In the wake of the adoption by the International Law Commission of a complete set of articles on state responsibility in international law in 2001, this collection assembles a number of essays tracing key debates which have marked the evolution of this field over the last fifty years. These include explorations of the general theory of state responsibility (link between ’primary’ and ’secondary’ rules, the place of due diligence, the link between liability and wrongfulness), the consequences of an internationally wrongful act (nature of remedies, suitability of countermeasures, third states and the shift from bilateralism to community interests in the law of state responsibility), the debate over criminalizing state responsibility, and the continuing relevance of the law of injuries to aliens. The collection also contains a series of essays offering critical perspectives on state responsibility, including feminist and developing world perspectives. It is completed by an extensive and up-to-date bibliography.
Table of Contents
Contents: Historical Evolution: The transformation of the law of state responsibility, Y. Matsui. General Theory of International Responsibility: 'Primary' and 'secondary' rules in the law of state responsibility: categorizing international obligations, J. Combacau and D. Alland; The due diligence rule and the nature of the international responsibility of states, Riccardo Pisillo-Mazzeschi; State responsibility and international liability for injurious consequences of acts not prohibited by international law: a necessary distinction?, Alan E. Boyle. Consequences of an Internationally Wrongful Act: Is there an international law of remedies?, Christine Gray; Counter-measures as interim measures, James Crawford; Third state remedies in international law, Jonathan I. Charney; Bilateralism and community interest in the law of state responsibility, Bruno Simma; The consequences of an international wrong in international and national law, F.A. Mann. Criminalizing State Responsibility: Criminalizing state responsibility, Krystyna Marek; Can a state commit a crime? Definitely, yes!, Alain Pellet. Injuries to Aliens: State responsibility for the nationalization of foreign owned property, Eduardo Jiménez de Aréchaga; State contracts with aliens: contemporary developments on compensation for termination or breach, Derek William Bowett. Critical Perspectives on State Responsibility: International law and the Third World, A.A. Fatouros;A critique of the public/private dimension, Christine Chinkin; The international law of state responsibility: revolution or evolution?, Pierre-Marie Dupuy; State responsibility and the unmaking of international law, Philip Allott. Annexes:1996 ILC draft articles on state responsibility; 2001 UN articles on the responsibility of states for internationally wrongful acts of states. Select bibliography; Name index.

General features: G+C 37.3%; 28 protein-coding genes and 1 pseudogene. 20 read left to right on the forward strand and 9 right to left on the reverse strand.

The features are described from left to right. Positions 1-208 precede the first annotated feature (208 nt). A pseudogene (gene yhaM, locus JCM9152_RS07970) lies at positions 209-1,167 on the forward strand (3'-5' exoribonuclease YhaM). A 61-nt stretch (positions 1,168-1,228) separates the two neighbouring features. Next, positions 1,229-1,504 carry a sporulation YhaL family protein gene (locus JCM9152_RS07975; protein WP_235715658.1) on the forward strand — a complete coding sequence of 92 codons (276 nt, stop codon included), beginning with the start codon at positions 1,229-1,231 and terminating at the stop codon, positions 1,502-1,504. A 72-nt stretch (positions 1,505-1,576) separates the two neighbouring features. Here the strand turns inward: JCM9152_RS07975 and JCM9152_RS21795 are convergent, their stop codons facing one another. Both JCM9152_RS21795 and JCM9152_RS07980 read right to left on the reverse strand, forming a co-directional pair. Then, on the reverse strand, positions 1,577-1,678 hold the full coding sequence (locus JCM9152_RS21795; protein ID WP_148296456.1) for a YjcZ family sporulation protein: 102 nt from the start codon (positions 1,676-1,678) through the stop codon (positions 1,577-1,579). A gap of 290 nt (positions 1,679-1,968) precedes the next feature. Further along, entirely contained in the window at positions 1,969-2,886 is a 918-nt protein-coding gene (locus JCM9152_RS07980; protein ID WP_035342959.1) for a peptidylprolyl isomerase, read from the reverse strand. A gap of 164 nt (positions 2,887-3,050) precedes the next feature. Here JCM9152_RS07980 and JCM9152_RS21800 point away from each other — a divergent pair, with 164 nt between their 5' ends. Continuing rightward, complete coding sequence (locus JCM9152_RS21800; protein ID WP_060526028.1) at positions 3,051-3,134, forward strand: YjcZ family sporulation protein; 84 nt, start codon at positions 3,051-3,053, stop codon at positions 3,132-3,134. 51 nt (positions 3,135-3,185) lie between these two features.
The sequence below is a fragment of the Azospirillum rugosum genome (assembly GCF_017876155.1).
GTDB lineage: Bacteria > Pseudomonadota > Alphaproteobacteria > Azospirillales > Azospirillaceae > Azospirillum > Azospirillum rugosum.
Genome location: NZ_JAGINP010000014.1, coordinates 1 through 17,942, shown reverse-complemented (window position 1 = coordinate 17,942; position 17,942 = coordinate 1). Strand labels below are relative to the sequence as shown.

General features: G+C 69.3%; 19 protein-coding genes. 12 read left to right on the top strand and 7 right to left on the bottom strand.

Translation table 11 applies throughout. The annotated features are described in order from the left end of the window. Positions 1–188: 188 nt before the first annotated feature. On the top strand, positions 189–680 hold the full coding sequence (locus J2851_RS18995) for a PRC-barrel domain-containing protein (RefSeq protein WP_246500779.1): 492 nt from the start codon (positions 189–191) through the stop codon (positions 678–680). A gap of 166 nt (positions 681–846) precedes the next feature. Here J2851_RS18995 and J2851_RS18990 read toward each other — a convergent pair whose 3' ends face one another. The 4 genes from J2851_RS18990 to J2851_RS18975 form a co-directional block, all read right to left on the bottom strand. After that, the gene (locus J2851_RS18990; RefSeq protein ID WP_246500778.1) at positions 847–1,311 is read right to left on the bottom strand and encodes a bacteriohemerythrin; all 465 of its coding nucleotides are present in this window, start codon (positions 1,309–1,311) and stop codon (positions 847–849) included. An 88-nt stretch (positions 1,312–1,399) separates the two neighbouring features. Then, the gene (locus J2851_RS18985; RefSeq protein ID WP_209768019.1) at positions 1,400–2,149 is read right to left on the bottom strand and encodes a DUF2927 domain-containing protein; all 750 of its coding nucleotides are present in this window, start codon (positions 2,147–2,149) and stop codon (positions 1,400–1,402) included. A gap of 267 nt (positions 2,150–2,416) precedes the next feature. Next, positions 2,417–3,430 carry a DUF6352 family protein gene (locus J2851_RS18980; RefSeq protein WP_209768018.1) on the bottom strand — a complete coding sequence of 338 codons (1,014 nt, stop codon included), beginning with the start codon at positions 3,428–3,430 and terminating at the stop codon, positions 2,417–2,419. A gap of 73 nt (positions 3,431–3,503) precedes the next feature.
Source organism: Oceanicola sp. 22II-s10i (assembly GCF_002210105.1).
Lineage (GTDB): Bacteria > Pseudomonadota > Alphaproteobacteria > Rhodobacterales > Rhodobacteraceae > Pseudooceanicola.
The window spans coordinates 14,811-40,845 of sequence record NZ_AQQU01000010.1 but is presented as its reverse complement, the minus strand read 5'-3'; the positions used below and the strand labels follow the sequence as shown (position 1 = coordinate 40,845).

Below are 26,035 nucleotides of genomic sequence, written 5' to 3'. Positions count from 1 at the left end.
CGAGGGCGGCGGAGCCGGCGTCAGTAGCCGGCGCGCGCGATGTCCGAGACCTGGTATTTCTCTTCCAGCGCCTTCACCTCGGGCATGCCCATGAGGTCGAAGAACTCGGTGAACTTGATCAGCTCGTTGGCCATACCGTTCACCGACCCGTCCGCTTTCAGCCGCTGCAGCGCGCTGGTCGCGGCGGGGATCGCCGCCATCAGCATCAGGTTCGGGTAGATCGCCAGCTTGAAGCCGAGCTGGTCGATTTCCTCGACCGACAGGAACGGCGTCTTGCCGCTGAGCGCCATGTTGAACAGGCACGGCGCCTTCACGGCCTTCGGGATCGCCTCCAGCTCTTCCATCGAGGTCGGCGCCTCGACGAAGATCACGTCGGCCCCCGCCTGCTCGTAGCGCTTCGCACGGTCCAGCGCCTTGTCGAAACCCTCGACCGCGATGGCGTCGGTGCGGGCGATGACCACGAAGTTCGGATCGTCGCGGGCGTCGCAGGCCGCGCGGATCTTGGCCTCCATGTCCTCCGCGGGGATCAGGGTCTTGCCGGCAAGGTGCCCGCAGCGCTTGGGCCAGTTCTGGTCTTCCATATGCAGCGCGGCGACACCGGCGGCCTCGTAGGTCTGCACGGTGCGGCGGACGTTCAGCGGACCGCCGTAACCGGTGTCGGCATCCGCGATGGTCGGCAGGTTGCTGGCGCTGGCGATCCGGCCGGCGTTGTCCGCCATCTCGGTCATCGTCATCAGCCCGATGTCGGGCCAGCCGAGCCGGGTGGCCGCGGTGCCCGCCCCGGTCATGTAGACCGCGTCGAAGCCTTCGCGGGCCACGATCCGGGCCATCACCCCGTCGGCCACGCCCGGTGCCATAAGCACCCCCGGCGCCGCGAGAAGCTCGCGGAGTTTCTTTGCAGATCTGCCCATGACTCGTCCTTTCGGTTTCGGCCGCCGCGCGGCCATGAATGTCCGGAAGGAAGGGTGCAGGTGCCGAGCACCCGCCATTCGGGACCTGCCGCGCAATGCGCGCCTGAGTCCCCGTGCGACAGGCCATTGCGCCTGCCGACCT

’The final adoption in 2001 of the ILC's Articles on Responsibility of States for Internationally Wrongful Acts makes this collection of essays even more relevant. Â It canvasses a range of the concerns and issues that confronted the ILC, and does so in an interesting and historically informed way.’ James Crawford, Whewell Professor of International Law, University of Cambridge. Director Lauterpacht Research Centre for International Law, Cambridge, UK